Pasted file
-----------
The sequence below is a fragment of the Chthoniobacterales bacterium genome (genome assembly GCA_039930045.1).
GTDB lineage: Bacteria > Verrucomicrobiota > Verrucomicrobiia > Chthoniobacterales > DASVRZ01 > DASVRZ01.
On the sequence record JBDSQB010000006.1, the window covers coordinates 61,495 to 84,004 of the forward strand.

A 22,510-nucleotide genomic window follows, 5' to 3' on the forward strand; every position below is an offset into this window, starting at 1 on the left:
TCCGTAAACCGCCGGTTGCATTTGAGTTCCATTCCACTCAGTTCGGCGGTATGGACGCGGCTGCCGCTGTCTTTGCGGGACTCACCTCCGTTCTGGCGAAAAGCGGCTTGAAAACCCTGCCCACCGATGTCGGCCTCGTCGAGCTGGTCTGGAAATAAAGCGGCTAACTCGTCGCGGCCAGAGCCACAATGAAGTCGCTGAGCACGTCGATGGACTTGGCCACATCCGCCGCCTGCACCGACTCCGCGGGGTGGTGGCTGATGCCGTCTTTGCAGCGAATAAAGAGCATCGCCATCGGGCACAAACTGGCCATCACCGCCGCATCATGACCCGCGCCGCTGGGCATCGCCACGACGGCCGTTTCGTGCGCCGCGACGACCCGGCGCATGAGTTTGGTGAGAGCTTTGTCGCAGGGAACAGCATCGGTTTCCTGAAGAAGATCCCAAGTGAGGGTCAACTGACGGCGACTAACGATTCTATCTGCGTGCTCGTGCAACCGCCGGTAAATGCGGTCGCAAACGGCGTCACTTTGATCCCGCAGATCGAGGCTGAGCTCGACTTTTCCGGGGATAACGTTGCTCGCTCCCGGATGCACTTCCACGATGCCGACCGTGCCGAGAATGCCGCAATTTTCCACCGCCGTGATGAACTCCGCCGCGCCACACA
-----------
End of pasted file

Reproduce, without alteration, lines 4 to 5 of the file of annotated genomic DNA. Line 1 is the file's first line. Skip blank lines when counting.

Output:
A 22,510-nucleotide genomic window follows, 5' to 3' on the forward strand; every position below is an offset into this window, starting at 1 on the left:
TCCGTAAACCGCCGGTTGCATTTGAGTTCCATTCCACTCAGTTCGGCGGTATGGACGCGGCTGCCGCTGTCTTTGCGGGACTCACCTCCGTTCTGGCGAAAAGCGGCTTGAAAACCCTGCCCACCGATGTCGGCCTCGTCGAGCTGGTCTGGAAATAAAGCGGCTAACTCGTCGCGGCCAGAGCCACAATGAAGTCGCTGAGCACGTCGATGGACTTGGCCACATCCGCCGCCTGCACCGACTCCGCGGGGTGGTGGCTGATGCCGTCTTTGCAGCGAATAAAGAGCATCGCCATCGGGCACAAACTGGCCATCACCGCCGCATCATGACCCGCGCCGCTGGGCATCGCCACGACGGCCGTTTCGTGCGCCGCGACGACCCGGCGCATGAGTTTGGTGAGAGCTTTGTCGCAGGGAACAGCATCGGTTTCCTGAAGAAGATCCCAAGTGAGGGTCAACTGACGGCGACTAACGATTCTATCTGCGTGCTCGTGCAACCGCCGGTAAATGCGGTCGCAAACGGCGTCACTTTGATCCCGCAGATCGAGGCTGAGCTCGACTTTTCCGGGGATAACGTTGCTCGCTCCCGGATGCACTTCCACGATGCCGACCGTGCCGAGAATGCCGCAATTTTCCACCGCCGTGATGAACTCCGCCGCGCCACACA